When Neves and her team, her boyfriend Ethan and their close friend Hannah, graduated together in photography at Sheridan College in 2015, they knew they wanted to team up together. One of their favourite photoshoots when they started their career featured an older couple in their 80s. The photo is in black in white with the couple’s hands and their wedding bands in focus, resting on the bride’s knee.
The company aims to make couples’ photos look timeless. According to Rosewood Wedding Photos 2018 Wedding Guide, a guide they’ve been designing for clients, it explains that bright colours and logos are a no-no for wedding shots. A hot pink tee becomes the centre of focus, not the couple. However, Neves says that adding a pop of colour for magazine covers is very attractive and eye-catching.
Jeff Pestell, a creative director of Champ and Pepper, was a guest speaker for one of DiPietro’s classes to discuss film posters. Pestell works for a design and production agency that specializes in designing materials for a movie release such as movie posters and trailers.
According to DiPietro, Pestell has this theory that people are trained to know what a movie poster looks like. Movie poster designs are quite similar to each other when compared to alike genres.
“People are accustomed to seeing things a certain way. They’re more inclined to be like, ‘that really looks like that previous movie I saw, you know what? I’ll probably love this one because it looks similar to what I’ve seen before,” Pestell says.
DiPietro didn’t realize this at first, she says. This “comfy aspect” as she calls it, where people are trained to familiarize movie posters with other ones and trust that because it looks similar it will be just as enjoyable.
Pheinixx Paul, the program director for graphic design and interactive media at the Toronto Film School (TFS) has been in the graphic industry for 25 years. Here in Canada, she has worked with GustoTV, Warner Bros. Music and Fashion’s Night Out. Paul has also has designed layouts and graphic materials for Vogue, ELLE, InStyle and GQ.
Paul uses The Ring as an example of how it’s an iconic movie poster. It’s a recognizable graphic, an imperfect glowing ring against a dark background. It’s simple and mysterious, she says, and that’s makes consumers intrigued by the poster to find out more about it.
Paul also says celebrities on movie posters are another thing people gravitate to fans who’ve seen their favourite actor or actress in a previous movie are more likely to watch another movie they’ve featured in. These are most commonly seen in superhero movies from the DC and Marvel movies. Chris Evans is usually associated as Captain America or Mark Ruffalo as the Hulk.
According to Paul, independent designers are recreating movie posters on social media. She mentions Peter Majarich, who took a creative challenge to redesign one movie poster a day for 365 days using the hashtag, #amovieposteraday. Majarich’s Instagram as well as his site features many recreations of film posters such as The Godfather, Battleship and Finding Nemo. Paul’s hope for poster designs in film in the future are less of an advertisement and more of something that tells a story.
Jeff Pestell, a creative director of Champ and Pepper, was a guest speaker for one of DiPietro’s classes to discuss film posters. Pestell started working at the company when it was launched back in 2015 and it’s a design and production agency that specializes in designing materials for a movie release such as movie posters and trailers. He’s worked for the biggest Canadian distributors in film and television for the past 16 years, such as Entertainment One and Alliance Films Inc.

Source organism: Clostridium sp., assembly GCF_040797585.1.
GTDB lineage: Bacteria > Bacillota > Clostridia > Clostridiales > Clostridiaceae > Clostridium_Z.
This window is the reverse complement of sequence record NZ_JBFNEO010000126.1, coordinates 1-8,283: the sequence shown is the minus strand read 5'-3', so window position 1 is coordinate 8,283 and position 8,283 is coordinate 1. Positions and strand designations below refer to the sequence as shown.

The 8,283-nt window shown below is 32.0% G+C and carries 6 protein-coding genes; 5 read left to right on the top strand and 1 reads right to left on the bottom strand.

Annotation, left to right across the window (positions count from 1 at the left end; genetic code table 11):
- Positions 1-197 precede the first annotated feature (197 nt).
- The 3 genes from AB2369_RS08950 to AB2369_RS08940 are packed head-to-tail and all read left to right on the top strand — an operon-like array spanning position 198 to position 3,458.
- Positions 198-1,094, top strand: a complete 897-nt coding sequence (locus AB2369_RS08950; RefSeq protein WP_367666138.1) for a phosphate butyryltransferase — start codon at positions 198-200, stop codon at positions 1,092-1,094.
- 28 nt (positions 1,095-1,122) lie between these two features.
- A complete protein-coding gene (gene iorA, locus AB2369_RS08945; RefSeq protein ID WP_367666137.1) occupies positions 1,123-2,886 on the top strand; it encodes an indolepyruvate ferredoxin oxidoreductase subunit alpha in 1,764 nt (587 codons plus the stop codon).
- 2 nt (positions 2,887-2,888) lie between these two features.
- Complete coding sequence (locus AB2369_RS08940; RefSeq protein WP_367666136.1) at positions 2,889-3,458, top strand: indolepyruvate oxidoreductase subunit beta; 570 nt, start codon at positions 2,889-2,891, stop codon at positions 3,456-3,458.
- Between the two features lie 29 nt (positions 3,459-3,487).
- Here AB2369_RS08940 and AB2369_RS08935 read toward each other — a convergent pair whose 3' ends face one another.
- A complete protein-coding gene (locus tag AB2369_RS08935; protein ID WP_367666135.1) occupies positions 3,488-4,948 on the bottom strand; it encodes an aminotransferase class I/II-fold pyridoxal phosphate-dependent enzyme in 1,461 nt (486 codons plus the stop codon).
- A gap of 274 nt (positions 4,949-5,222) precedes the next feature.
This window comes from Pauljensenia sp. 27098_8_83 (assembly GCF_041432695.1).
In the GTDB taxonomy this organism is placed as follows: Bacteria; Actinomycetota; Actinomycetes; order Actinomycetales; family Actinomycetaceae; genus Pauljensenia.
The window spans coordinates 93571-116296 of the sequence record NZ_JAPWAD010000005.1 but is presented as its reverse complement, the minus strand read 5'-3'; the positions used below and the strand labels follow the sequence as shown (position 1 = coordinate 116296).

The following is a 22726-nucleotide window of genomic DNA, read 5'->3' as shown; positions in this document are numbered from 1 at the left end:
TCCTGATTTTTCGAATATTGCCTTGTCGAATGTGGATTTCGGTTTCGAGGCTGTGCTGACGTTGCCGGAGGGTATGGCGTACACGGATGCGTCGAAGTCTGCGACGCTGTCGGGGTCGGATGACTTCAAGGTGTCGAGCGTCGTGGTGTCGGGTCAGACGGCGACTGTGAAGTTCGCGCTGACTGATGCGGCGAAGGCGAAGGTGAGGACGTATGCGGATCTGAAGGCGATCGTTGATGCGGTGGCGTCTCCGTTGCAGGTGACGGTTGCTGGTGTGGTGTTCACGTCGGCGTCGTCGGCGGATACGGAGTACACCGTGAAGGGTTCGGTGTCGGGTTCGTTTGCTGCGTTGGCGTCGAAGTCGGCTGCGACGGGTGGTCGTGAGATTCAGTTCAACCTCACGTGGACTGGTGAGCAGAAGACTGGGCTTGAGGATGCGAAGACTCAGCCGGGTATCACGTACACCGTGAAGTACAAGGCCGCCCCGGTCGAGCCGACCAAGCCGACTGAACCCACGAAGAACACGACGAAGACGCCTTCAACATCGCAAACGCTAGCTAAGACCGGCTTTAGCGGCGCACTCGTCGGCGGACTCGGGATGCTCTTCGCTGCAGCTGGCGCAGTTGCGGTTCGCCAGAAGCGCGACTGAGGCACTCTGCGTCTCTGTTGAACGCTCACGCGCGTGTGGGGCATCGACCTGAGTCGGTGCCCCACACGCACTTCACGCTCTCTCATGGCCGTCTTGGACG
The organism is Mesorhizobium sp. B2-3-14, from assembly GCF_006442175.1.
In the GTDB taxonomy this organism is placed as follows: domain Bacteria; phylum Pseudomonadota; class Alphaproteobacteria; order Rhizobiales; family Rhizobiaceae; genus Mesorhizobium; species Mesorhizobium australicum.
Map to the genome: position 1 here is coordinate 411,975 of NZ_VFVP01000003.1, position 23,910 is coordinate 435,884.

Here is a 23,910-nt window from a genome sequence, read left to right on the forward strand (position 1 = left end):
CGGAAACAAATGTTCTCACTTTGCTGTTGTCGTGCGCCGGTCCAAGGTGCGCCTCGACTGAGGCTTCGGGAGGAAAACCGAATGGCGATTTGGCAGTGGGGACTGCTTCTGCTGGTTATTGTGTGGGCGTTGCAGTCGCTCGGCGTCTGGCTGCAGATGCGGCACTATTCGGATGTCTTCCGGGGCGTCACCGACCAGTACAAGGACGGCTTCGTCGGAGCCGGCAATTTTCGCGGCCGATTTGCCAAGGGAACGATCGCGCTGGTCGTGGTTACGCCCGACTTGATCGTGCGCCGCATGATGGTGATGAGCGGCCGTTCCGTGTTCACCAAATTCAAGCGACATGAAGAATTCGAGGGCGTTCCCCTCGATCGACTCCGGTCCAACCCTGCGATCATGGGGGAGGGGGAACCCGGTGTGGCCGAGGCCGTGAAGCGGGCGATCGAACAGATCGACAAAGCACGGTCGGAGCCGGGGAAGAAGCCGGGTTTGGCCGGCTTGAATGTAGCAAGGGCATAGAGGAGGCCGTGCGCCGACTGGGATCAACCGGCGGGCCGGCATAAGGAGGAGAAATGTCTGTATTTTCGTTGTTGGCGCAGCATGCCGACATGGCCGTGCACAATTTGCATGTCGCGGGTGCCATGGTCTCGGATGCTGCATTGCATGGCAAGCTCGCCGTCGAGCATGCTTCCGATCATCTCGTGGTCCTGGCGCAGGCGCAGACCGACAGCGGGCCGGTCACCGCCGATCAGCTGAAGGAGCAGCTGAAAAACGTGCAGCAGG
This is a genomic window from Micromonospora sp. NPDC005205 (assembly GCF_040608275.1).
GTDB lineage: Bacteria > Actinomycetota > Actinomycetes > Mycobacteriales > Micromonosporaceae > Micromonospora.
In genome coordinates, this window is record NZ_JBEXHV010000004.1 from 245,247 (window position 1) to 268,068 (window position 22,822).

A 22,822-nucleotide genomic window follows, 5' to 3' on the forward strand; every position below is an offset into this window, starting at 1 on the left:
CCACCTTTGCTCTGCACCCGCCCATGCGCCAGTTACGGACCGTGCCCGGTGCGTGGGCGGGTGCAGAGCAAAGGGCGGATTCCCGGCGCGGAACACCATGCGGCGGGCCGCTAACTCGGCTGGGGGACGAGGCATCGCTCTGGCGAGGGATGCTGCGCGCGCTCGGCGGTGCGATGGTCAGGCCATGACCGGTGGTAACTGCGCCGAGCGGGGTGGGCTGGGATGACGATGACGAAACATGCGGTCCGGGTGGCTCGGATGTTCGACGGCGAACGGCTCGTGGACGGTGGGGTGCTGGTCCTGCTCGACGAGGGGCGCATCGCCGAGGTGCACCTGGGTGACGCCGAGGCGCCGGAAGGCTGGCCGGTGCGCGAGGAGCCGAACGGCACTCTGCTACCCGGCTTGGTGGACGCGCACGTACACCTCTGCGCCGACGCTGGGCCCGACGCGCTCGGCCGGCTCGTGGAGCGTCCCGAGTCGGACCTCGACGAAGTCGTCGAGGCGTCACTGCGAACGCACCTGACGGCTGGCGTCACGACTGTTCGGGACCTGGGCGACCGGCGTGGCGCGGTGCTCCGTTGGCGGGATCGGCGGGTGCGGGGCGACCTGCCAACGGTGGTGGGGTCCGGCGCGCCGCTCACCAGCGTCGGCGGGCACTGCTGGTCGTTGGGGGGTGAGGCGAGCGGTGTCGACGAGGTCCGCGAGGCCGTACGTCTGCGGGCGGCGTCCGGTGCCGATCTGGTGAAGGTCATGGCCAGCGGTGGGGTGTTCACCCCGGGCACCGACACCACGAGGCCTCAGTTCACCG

According to Pestell, he has this theory that people are trained to know what a movie poster looks like. Movie poster designs are quite similar to each other when compared to like genres.
“This is why you would see comedy posters look very similar,” he says. There’s a couple of big heads with the big stars and a big red title on a white background. “It’s become a staple for that genre.”
Using that as an example, Pestell says that if someone was starting to release or promote a new film, they shouldn’t deviate from that look. People accustomed to seeing things a certain way are are more inclined to see a movie that looks similar to another.
“With such a crowded marketplace, so many films, whether you’re looking in theatres or iTunes for example, audiences don’t spend much time in the decision-making involved cruising through Netflix and just scanning title after title. And what you’re looking at the poster and that’s it. You need to have design there that suggests something to the viewer that, ‘ah, this reminds me, consciously or not of some other film and I enjoyed that, therefore, let me find out more.’”
Like Paul, Pestell agrees that there are more accessible ways to create content. He mentions Steven Soderbergh, a huge director who shot a film entirely on an iPhone.
“What this means is that content is something that is open to more creators,” Pestell says.
Pestell continues on to say in order to find people who can create this content, people need to be able to stand out and this is where design comes in.
He says a movie poster is essentially a book cover. People are taught as kids to not judge a book by its cover when it’s actually the opposite. People do judge films by their posters to determine whether or not they’ll be buying a ticket or not. Because of this, he says there will be no shortage of design in the entertainment industry going forward and cover design in general.
The New Yorker is known to break rules of design and by going outside the box, they have a number of bold, powerful covers that many are drawn to. It’s one of the magazines that uses illustrations instead of photographs on their covers.
Doing a quick search online about the elements of design, not everyone has the same opinion about it. There are no set rules. Trends change and people change their opinions.
“Design is subjective,” DiPietro says. Even if there are eight design elements she’s guided by, she believes having a difference in opinions is actually helpful for design.